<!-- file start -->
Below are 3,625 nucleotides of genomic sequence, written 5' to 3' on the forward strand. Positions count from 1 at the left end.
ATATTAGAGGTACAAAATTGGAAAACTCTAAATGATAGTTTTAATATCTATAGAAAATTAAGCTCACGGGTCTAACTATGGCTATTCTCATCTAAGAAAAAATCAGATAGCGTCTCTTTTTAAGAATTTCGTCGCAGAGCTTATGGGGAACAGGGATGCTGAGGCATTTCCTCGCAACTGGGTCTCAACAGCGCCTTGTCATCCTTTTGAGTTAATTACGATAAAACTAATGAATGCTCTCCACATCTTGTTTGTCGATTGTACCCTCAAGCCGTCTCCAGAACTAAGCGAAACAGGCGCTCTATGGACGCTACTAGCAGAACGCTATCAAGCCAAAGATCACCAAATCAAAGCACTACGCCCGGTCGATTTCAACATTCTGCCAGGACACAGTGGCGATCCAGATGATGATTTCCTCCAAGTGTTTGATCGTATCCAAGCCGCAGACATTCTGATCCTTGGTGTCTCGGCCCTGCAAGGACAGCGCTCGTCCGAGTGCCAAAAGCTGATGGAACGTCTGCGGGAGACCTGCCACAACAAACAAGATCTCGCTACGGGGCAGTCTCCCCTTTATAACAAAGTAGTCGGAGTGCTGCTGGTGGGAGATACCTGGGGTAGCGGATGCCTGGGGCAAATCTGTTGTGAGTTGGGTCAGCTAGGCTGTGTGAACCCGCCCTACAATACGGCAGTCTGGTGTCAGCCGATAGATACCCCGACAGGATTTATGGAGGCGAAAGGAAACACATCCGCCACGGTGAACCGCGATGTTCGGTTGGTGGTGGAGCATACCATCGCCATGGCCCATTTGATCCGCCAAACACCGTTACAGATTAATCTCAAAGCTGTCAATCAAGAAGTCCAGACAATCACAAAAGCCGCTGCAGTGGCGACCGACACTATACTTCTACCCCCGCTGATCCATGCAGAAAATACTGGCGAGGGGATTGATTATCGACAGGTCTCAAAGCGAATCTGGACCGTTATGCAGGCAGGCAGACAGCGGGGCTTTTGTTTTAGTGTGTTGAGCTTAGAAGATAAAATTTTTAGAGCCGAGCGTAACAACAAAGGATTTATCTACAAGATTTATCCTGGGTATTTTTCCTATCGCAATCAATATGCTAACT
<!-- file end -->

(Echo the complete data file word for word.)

Below are 3,625 nucleotides of genomic sequence, written 5' to 3' on the forward strand. Positions count from 1 at the left end.
ATATTAGAGGTACAAAATTGGAAAACTCTAAATGATAGTTTTAATATCTATAGAAAATTAAGCTCACGGGTCTAACTATGGCTATTCTCATCTAAGAAAAAATCAGATAGCGTCTCTTTTTAAGAATTTCGTCGCAGAGCTTATGGGGAACAGGGATGCTGAGGCATTTCCTCGCAACTGGGTCTCAACAGCGCCTTGTCATCCTTTTGAGTTAATTACGATAAAACTAATGAATGCTCTCCACATCTTGTTTGTCGATTGTACCCTCAAGCCGTCTCCAGAACTAAGCGAAACAGGCGCTCTATGGACGCTACTAGCAGAACGCTATCAAGCCAAAGATCACCAAATCAAAGCACTACGCCCGGTCGATTTCAACATTCTGCCAGGACACAGTGGCGATCCAGATGATGATTTCCTCCAAGTGTTTGATCGTATCCAAGCCGCAGACATTCTGATCCTTGGTGTCTCGGCCCTGCAAGGACAGCGCTCGTCCGAGTGCCAAAAGCTGATGGAACGTCTGCGGGAGACCTGCCACAACAAACAAGATCTCGCTACGGGGCAGTCTCCCCTTTATAACAAAGTAGTCGGAGTGCTGCTGGTGGGAGATACCTGGGGTAGCGGATGCCTGGGGCAAATCTGTTGTGAGTTGGGTCAGCTAGGCTGTGTGAACCCGCCCTACAATACGGCAGTCTGGTGTCAGCCGATAGATACCCCGACAGGATTTATGGAGGCGAAAGGAAACACATCCGCCACGGTGAACCGCGATGTTCGGTTGGTGGTGGAGCATACCATCGCCATGGCCCATTTGATCCGCCAAACACCGTTACAGATTAATCTCAAAGCTGTCAATCAAGAAGTCCAGACAATCACAAAAGCCGCTGCAGTGGCGACCGACACTATACTTCTACCCCCGCTGATCCATGCAGAAAATACTGGCGAGGGGATTGATTATCGACAGGTCTCAAAGCGAATCTGGACCGTTATGCAGGCAGGCAGACAGCGGGGCTTTTGTTTTAGTGTGTTGAGCTTAGAAGATAAAATTTTTAGAGCCGAGCGTAACAACAAAGGATTTATCTACAAGATTTATCCTGGGTATTTTTCCTATCGCAATCAATATGCTAACT